The Fall Of Anakin Skywalker
New DVD out today, for all of you looking to complete your collection!
New DVD out today, for all of you looking to complete your collection!
One year after George W. Bush's victory, The New York Times offers a biting critique of the administration's performance, with over three years left to go. The harshest words are reserved for the vice-president. Read for yourself:
President Bush's Walkabout
After President Bush's disastrous visit to Latin America, it's unnerving to realize that his presidency still has more than three years to run. An administration with no agenda and no competence would be hard enough to live with on the domestic front. But the rest of the world simply can't afford an American government this bad for that long.
In Argentina, Mr. Bush, who prides himself on his ability to relate to world leaders face to face, could barely summon the energy to chat with the 33 other leaders there, almost all of whom would be considered friendly to the United States under normal circumstances. He and his delegation failed to get even a minimally face-saving outcome at the collapsed trade talks and allowed a loudmouthed opportunist like the president of Venezuela to steal the show.
It's amazing to remember that when Mr. Bush first ran for president, he bragged about his understanding of Latin America, his ability to speak Spanish and his friendship with Mexico. But he also made fun of Al Gore for believing that nation-building was a job for the United States military.
The White House is in an uproar over the future of Karl Rove, the president's political adviser, and spinning off rumors that some top cabinet members may be asked to walk the plank. Mr. Bush could certainly afford to replace some of his top advisers. But the central problem is not Karl Rove or Treasury Secretary John Snow or even Donald Rumsfeld, the defense secretary. It is President Bush himself.
Second terms may be difficult, but the chief executive still has the power to shape what happens. Ronald Reagan managed to turn his messy second term around and deliver - in great part through his own powers of leadership - a historic series of agreements with Mikhail Gorbachev that led to the peaceful dismantling of the Soviet empire. Mr. Bush has never demonstrated the capacity for such a comeback. Nevertheless, every American has a stake in hoping that he can surprise us.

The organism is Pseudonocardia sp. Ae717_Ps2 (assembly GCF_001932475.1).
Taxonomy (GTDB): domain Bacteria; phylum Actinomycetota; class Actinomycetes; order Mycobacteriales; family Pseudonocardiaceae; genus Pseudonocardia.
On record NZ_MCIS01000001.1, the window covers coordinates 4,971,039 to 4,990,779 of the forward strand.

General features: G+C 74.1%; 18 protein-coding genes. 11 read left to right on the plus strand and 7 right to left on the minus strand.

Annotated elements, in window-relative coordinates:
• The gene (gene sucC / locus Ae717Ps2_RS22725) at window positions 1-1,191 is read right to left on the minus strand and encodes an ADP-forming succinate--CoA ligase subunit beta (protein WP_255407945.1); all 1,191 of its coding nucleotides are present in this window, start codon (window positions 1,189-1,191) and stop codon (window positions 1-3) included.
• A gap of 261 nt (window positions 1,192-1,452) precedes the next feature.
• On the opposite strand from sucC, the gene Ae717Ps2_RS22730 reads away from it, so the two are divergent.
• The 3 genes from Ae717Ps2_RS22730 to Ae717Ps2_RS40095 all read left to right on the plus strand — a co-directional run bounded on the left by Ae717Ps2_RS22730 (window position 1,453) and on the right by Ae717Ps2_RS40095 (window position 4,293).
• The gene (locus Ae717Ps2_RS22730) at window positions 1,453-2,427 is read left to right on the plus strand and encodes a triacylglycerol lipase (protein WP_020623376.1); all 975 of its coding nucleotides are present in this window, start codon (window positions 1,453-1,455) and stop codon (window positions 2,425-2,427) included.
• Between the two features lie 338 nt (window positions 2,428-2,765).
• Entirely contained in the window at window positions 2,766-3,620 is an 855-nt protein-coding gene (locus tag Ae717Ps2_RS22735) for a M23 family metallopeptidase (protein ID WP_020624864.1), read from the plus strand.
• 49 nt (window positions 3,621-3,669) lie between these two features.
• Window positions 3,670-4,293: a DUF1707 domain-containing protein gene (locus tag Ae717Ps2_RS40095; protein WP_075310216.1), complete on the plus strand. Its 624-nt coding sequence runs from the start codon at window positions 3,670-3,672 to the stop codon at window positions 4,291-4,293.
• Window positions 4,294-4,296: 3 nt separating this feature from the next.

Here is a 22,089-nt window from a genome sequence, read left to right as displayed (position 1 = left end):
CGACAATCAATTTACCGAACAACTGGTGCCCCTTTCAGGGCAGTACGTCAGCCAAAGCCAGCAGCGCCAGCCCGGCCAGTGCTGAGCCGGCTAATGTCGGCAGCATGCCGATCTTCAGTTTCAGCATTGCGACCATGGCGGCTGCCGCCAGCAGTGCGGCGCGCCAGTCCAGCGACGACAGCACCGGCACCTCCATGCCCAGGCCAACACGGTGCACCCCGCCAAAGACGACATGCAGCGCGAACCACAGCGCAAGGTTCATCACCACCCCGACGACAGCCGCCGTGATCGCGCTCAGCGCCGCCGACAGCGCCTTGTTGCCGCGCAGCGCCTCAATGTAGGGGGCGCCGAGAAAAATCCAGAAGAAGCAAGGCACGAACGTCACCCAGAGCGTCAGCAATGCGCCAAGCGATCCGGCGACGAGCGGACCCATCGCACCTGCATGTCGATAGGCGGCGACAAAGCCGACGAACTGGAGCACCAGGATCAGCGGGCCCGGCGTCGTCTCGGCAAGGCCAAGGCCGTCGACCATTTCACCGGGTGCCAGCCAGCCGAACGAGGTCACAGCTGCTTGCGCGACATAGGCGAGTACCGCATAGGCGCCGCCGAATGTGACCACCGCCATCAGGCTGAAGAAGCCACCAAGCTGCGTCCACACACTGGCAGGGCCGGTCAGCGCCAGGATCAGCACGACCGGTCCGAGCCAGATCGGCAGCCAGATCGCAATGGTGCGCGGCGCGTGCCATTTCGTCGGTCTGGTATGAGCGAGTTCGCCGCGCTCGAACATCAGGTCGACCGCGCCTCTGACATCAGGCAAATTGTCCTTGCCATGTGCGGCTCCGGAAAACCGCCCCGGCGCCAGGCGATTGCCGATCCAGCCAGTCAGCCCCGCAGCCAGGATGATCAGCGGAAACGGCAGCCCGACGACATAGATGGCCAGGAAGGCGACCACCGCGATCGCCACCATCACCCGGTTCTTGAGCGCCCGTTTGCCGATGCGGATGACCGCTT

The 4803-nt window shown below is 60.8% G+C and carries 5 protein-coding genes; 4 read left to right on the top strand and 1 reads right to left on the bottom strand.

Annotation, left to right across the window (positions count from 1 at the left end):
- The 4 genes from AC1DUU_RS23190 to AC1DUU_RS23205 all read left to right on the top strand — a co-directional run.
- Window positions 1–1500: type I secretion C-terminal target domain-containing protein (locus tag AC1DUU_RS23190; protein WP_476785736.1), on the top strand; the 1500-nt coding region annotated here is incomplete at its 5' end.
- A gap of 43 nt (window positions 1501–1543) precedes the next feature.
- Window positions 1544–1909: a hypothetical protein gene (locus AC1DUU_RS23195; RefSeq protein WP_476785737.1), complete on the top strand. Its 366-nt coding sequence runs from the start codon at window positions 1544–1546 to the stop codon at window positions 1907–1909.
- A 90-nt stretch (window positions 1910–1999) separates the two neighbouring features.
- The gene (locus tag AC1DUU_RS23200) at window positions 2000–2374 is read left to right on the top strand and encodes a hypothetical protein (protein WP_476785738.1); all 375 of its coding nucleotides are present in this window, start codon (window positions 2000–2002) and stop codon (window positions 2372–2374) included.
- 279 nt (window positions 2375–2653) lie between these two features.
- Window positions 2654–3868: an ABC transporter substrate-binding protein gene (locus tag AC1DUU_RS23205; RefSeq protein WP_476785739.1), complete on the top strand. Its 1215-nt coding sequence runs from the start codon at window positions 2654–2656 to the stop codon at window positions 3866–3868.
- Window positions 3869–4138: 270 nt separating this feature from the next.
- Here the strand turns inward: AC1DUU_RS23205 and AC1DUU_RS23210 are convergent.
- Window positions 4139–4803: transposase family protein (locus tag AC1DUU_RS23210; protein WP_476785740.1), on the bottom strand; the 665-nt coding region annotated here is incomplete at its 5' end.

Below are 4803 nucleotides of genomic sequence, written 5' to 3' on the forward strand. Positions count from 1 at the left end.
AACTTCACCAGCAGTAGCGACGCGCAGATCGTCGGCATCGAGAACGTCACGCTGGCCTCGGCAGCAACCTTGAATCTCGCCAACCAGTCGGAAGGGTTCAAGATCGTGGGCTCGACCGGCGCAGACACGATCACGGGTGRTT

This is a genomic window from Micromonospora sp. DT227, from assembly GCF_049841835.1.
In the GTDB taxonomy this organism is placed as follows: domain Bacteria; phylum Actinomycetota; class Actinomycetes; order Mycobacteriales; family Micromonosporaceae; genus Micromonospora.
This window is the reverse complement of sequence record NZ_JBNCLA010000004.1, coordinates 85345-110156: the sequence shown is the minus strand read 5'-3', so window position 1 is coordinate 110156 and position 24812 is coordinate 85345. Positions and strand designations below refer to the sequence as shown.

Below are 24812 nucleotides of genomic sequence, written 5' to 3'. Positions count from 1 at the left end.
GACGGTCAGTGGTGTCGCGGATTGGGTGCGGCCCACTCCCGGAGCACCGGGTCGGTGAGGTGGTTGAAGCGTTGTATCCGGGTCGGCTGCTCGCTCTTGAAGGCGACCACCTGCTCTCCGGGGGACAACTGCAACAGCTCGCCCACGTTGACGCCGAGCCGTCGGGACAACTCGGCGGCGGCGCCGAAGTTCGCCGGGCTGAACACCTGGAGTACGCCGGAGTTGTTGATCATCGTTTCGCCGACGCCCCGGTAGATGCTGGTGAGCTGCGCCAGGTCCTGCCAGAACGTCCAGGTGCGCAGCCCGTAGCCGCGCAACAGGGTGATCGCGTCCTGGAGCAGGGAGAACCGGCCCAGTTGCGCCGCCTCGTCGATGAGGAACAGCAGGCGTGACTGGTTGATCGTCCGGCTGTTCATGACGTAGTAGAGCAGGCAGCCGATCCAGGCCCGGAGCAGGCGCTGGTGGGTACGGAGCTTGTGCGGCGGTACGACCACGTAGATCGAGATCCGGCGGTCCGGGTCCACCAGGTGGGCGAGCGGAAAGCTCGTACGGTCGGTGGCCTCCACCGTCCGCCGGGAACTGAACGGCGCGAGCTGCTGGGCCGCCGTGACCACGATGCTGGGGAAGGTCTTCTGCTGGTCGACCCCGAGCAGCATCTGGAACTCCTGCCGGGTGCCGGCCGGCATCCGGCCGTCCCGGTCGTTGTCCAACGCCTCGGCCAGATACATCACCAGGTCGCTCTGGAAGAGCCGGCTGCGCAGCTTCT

The place to begin is with Dick Cheney, the dark force behind many of the administration's most disastrous policies, like the Iraq invasion and the stubborn resistance to energy conservation. Right now, the vice president is devoting himself to beating back Congressional legislation that would prohibit the torture of prisoners. This is truly a remarkable set of priorities: his former chief aide was indicted, Mr. Cheney's back is against the wall, and he's declared war on the Geneva Conventions.
Mr. Bush cannot fire Mr. Cheney, but he could do what other presidents have done to vice presidents: keep him too busy attending funerals and acting as the chairman of studies to do more harm. Mr. Bush would still have to turn his administration around, but it would at least send a signal to the nation and the world that he was in charge, and the next three years might not be as dreadful as they threaten to be right now.
This child of the late 1970s and early 1980s enjoyed a retro night at the Journey concert right here in Wallingford. I took eleven teenagers see a band that peaked long before any of them were born. I was only mildly disappointed to find out that I had been hoodwinked during the show into thinking that the lead singer was actually Steve Perry. The soundalike was pretty credible, though, belting out renditions of "Don't Stop Believing," "Faithfully," "Wheel In The Sky," "Anyway You Want It,"
On my way home from a meeting tonight I stopped by the Apple store and was mesmerized into buying the new iPod with video capability. The store did give me the educator's discount, but this was still a pretty pricey purchase on the spur of the moment. With a 60G hard drive, I can fit all of my iTunes songs for the first time plus add photos, videos, and other such distractions.
The DVD of U2's Vertigo 2005 tour arrived via Amazon this morning (the deluxe edition, of course!). It holds warm memories of the May concert I saw in Boston just after this Chicago show was filmed.
Sort of. Fall term classes ended today. This break between trimesters hardly feels like a vacation, however, since the faculty here at school have exams to grade, reports to write, and winter term syllabi to prepare, all while trying to enjoy the Thanksgiving vacation.
I took in the latest installment of the Harry Potter franchise at the local cinematic emporium last night with an assortment of 16-, 17-, and 18-year-olds who apparently have been weaned on a steady diet of Hogwarts books and movies. The film did not disappoint. I find that while I read these Harry Potter books when they come out--usually flying through each one in a day or so--I promptly forget all the details of the plot so that when the corresponding movie comes out a few years later, it all seems pretty new to me. I suppose that's good. For example, I had forgotten the twist at the end of "Goblet of Fire." Thumbs up.